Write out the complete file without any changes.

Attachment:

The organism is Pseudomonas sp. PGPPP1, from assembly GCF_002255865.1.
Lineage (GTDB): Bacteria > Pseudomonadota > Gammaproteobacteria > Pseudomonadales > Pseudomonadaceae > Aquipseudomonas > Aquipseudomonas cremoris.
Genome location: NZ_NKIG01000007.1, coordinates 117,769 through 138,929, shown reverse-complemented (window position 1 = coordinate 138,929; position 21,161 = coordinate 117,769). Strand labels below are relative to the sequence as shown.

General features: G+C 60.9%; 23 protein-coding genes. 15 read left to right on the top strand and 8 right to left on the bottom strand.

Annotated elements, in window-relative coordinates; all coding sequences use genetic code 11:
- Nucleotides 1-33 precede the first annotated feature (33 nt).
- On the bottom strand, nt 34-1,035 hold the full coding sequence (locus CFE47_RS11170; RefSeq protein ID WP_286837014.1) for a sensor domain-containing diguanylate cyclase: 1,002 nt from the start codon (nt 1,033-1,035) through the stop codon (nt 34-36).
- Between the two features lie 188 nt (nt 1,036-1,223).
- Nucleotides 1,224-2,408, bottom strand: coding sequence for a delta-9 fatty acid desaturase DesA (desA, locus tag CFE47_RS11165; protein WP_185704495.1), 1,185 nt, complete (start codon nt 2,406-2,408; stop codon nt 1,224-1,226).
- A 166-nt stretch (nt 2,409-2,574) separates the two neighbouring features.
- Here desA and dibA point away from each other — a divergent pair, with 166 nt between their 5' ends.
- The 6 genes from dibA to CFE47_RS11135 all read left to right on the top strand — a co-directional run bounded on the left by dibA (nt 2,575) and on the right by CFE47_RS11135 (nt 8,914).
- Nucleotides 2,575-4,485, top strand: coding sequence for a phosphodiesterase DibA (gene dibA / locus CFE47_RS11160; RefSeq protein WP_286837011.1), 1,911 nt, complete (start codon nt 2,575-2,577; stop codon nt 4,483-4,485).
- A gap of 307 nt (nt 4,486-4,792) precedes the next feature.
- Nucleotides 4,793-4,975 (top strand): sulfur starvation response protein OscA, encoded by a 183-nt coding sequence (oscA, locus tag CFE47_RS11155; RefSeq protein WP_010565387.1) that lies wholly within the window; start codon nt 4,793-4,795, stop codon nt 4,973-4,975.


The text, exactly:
The organism is Pseudomonas sp. PGPPP1, from assembly GCF_002255865.1.
Lineage (GTDB): Bacteria > Pseudomonadota > Gammaproteobacteria > Pseudomonadales > Pseudomonadaceae > Aquipseudomonas > Aquipseudomonas cremoris.
Genome location: NZ_NKIG01000007.1, coordinates 117,769 through 138,929, shown reverse-complemented (window position 1 = coordinate 138,929; position 21,161 = coordinate 117,769). Strand labels below are relative to the sequence as shown.

General features: G+C 60.9%; 23 protein-coding genes. 15 read left to right on the top strand and 8 right to left on the bottom strand.

Annotated elements, in window-relative coordinates; all coding sequences use genetic code 11:
- Nucleotides 1-33 precede the first annotated feature (33 nt).
- On the bottom strand, nt 34-1,035 hold the full coding sequence (locus CFE47_RS11170; RefSeq protein ID WP_286837014.1) for a sensor domain-containing diguanylate cyclase: 1,002 nt from the start codon (nt 1,033-1,035) through the stop codon (nt 34-36).
- Between the two features lie 188 nt (nt 1,036-1,223).
- Nucleotides 1,224-2,408, bottom strand: coding sequence for a delta-9 fatty acid desaturase DesA (desA, locus tag CFE47_RS11165; protein WP_185704495.1), 1,185 nt, complete (start codon nt 2,406-2,408; stop codon nt 1,224-1,226).
- A 166-nt stretch (nt 2,409-2,574) separates the two neighbouring features.
- Here desA and dibA point away from each other — a divergent pair, with 166 nt between their 5' ends.
- The 6 genes from dibA to CFE47_RS11135 all read left to right on the top strand — a co-directional run bounded on the left by dibA (nt 2,575) and on the right by CFE47_RS11135 (nt 8,914).
- Nucleotides 2,575-4,485, top strand: coding sequence for a phosphodiesterase DibA (gene dibA / locus CFE47_RS11160; RefSeq protein WP_286837011.1), 1,911 nt, complete (start codon nt 2,575-2,577; stop codon nt 4,483-4,485).
- A gap of 307 nt (nt 4,486-4,792) precedes the next feature.
- Nucleotides 4,793-4,975 (top strand): sulfur starvation response protein OscA, encoded by a 183-nt coding sequence (oscA, locus tag CFE47_RS11155; RefSeq protein WP_010565387.1) that lies wholly within the window; start codon nt 4,793-4,795, stop codon nt 4,973-4,975.